Germany after its victory in the Franco-Prussian war of 1870 - 1871 entered its expansive age. Rapid industrialization combined with unification allowGermany after its victory in the Franco-Prussian war of 1870 - 1871 entered its expansive age. Rapid industrialization combined with unification allowed it to become a leader in many industrial and scientific fields (Einstein came out of this). It was a time of the heroic music of Wagner. Within this context of hubris and expansion a young 20 something Nietzsche imagined a Greek heroic culture as a societal ideal. Following that, his morality for nations (races) and individuals became the law of the jungle where the strong would rule the weak and men would rule women. This in turn led to “the will to power” as being his central psychological concept. The development of these ideas are shown in this book of collected works by Nietzsche ranging from his 1872 “Birth of Tragedy” to Beyond Good and Evil (1876) to The Genealogy of Morals (1877) to Ecce Homo (1888) with many other works besides (he died shortly after).
“Birth of Tragedy” begins this odyssey by contrasting the opposites of primal Dionysian art with sublime Apollinian art: .. they continually incite each other to new and more powerful births, which perpetuate an antagonism only superficially reconciled by the common term ‘art’ till eventually by a metaphysical miracle of the Hellenic ‘will’ they appear coupled with each other [to form Attic tragedy] “. (The Birth of Tragedy, section 1)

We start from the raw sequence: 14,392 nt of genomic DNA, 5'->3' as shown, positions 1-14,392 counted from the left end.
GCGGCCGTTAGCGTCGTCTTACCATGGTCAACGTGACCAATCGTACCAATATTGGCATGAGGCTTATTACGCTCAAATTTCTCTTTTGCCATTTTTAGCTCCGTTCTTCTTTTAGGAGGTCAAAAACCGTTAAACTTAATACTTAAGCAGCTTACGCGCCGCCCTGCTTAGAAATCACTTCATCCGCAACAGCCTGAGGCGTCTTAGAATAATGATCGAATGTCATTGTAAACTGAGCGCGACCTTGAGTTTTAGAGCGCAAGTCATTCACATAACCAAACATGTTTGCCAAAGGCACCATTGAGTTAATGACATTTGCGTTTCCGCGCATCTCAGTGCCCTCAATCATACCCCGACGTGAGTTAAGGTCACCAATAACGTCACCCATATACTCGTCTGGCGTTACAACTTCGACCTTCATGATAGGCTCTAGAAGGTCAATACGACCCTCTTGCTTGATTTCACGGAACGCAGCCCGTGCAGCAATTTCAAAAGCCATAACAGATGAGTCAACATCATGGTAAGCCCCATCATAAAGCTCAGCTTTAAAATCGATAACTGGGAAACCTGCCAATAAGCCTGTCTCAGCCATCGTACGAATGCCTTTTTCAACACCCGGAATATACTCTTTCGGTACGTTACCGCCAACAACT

“the new philosophers … belong .. among the levelers - those falsely so-called ‘free spirits’ … being slaves of the democratic taste and its ‘modern ideas’ .. would like to strive for .. universal green-pasture happiness of the herd, with security, lack of danger, comfort, and an easier life for everyone; the two songs and doctrine which they repeat most often are ‘equality of rights’ and ‘sympathy for all that suffers’ - and suffering itself they take for something that must be abolished. (Beyond Good and Evil, section 44)
“What is amazing about the religiosity of the ancient Greeks is the enormous abundance of gratitude it exudes: it is a very noble type of man that confronts nature and life in this way. Later, when the rabble gained the upper hand in Greece, fear became rampant in religion too - and the ground was prepared for Christianity.” (Beyond Good and Evil, section 49)
“In all ‘science of morals’ so far one thing was lacking, strange as it may sound: the problem of morality itself; what was lacking was any suspicion that there was something problematic here.” (Beyond Good and Evil, section 186)
Nietzsche is important for understanding German culture prior to WWII but his ideas have no lasting significance unless someone seriously considers that the law of the jungle should be an organizing principle of human society....more